[0163] The present observation that CD40L-deficient platelet-rich plasma clots more slowly than preparations from wild type mice suggests that CD40L, in its membrane-bound and/or soluble form, modulates thrombosis, a crucial determinant of cardiovascular risk. The finding that CD40L can activate platelets by~functioning as an αIIbβ3 ligand further supports this hypothesis.35

References Incorporated in Example 2

[0164] 1. Libby P, Hansson G K. Lab. Invest. 1991;64:5-15.

[0165] 2. Ross R. N Engl J Med. 1999;340:115-126.

[0166] 3. Reul R M, Fang J C, Denton M D, et al. Transplantation. 1997;64:1765-1774.

[0167] 4. Mach F, Schönbeck U, Sukhova G K, et al. Proc Natl Acad Sci USA. 1997;94:1931-1936.

[0168] 5. Gaweco A S, Wiesner R H, Yong S, et al. Liver Transpl. Surg. 1999;5:1-7.

[0169] 6. Afford S C, Randhawa S, Eliopoulos A G, et al. J Exp Med 1999;189:441-446.

[0170] 7. MalikN, Greenfield B W, Wahl AF, et al. J Immunol. 1996;156:3952-3960.

[0171] 8. Zhou L, Stordeur P, de Lavareille A, et al. Thromb. Haemost. 1998;79:1025-1028.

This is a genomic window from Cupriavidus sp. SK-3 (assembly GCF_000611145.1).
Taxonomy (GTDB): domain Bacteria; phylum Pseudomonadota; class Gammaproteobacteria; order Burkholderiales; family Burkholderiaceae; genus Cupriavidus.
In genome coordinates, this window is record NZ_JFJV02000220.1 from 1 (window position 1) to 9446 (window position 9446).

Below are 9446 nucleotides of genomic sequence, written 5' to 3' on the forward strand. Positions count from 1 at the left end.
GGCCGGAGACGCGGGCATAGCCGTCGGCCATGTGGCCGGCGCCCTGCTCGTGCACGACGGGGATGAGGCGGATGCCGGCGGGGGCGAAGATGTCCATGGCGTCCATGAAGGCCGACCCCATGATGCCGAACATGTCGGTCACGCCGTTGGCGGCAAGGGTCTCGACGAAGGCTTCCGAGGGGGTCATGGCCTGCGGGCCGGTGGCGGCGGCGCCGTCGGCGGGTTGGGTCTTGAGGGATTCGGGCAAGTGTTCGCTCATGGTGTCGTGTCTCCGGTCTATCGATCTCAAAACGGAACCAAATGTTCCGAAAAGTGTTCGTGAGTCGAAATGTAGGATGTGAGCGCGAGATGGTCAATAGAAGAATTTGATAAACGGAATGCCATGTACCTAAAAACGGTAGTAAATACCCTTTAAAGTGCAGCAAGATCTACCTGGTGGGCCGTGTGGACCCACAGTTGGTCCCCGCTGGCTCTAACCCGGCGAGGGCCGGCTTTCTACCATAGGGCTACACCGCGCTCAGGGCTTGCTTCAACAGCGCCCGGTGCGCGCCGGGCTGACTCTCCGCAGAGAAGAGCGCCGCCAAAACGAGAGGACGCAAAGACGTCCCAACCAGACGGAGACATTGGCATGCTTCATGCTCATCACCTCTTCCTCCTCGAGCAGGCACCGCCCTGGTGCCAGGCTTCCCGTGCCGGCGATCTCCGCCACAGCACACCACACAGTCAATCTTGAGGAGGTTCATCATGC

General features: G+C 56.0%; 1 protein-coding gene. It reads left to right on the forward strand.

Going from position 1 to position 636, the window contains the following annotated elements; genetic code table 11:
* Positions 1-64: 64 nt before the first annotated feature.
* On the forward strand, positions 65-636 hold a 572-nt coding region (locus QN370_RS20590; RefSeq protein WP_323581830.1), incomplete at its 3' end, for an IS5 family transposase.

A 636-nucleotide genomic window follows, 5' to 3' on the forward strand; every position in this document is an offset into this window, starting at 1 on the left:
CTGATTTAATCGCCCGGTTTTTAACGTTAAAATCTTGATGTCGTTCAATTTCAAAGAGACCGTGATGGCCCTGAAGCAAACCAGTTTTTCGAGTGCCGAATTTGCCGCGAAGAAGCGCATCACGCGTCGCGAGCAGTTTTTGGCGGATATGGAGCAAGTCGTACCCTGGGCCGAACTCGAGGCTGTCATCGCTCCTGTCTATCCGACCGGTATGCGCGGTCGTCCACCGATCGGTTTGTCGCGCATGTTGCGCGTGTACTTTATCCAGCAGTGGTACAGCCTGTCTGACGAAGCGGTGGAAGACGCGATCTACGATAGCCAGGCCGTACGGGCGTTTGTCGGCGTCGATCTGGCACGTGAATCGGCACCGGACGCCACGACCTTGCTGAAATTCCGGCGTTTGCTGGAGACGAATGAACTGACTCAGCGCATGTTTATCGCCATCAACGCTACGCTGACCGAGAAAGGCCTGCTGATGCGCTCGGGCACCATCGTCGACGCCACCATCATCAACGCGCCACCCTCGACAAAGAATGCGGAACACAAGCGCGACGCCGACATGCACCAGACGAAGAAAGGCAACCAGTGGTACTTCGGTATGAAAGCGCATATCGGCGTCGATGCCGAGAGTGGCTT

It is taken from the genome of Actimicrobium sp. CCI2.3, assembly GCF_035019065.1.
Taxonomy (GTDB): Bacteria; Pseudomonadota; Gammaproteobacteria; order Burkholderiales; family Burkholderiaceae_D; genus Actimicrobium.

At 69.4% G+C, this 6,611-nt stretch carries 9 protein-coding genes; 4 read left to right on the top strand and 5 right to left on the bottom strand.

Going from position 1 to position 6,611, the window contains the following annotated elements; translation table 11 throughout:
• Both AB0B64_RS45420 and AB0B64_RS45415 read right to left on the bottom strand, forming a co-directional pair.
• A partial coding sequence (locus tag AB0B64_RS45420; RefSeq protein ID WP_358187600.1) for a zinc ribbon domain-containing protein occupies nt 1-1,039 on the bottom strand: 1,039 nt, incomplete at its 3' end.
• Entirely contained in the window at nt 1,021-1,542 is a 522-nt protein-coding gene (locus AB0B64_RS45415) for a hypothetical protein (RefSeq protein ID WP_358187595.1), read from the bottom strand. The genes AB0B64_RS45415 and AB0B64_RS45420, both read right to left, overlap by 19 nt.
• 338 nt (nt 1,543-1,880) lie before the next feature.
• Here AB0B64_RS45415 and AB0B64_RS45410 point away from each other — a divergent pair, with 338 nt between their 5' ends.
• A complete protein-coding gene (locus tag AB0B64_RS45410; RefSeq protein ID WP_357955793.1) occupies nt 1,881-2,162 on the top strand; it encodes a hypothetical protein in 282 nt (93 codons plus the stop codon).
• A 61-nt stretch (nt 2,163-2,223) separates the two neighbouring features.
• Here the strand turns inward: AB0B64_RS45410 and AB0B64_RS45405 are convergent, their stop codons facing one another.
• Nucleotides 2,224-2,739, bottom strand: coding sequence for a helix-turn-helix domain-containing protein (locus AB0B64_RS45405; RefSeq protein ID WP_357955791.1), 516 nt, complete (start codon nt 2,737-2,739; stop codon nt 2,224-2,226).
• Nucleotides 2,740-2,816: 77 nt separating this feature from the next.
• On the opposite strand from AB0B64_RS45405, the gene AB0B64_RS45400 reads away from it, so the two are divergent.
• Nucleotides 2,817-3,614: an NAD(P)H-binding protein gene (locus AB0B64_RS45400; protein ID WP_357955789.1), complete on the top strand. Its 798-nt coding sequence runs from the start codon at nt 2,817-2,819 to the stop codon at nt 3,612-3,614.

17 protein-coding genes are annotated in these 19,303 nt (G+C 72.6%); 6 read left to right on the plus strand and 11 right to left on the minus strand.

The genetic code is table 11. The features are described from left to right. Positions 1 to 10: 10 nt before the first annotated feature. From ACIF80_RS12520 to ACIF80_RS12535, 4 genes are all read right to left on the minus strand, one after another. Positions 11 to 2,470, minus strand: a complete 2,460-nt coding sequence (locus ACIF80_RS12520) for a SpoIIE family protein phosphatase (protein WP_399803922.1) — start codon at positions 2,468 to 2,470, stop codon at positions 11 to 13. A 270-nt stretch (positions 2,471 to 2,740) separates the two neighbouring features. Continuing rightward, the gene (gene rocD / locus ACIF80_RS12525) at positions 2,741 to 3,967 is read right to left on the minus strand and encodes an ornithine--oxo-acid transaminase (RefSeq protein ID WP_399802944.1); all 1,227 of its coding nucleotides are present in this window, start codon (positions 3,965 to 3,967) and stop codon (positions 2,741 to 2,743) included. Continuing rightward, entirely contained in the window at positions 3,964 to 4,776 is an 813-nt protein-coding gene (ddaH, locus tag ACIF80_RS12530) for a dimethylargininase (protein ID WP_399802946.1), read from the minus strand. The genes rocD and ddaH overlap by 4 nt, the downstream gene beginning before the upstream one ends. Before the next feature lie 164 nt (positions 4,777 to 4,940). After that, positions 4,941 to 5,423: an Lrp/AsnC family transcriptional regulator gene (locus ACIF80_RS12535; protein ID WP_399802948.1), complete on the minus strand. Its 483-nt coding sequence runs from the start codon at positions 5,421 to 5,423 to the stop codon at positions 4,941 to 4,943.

[0172] 9. Miller D L, Yaron R, Yellin M J. J Leukoc Biol. 1998;63:373-379.

[0173] 10. Slupsky J R, Kalbas M, Willuweit A, et al. Thromb Haemost. 1998;80:1008-1014.

[0174] 11. Schönbeck U, Libby P. Cell Mol Life Sci. 2001;58:4-43.

[0175] 12. Schönbeck U, Libby P. Circ Res. 2001;89:1092-1103.

[0176] 13. Mach F, Schönbeck U, Sukhova G K, et al. Nature. 1998;394:200-203.

[0177] 14. Lutgens E, Gorelik L, Daemen M J, et al. Nat Med. 1999;5:1313-1316.

[0178] 15. Schönbeck U, Sukhova G K, Shimizu K, et al. Proc Natl Acad Sci USA. 2000;97:7458-7463.

[0179] 16. Lutgens E, Cleutjens K B, Heeneman S, et al. Proc Natl Acad Sci USA. 2000;97:7464-7469.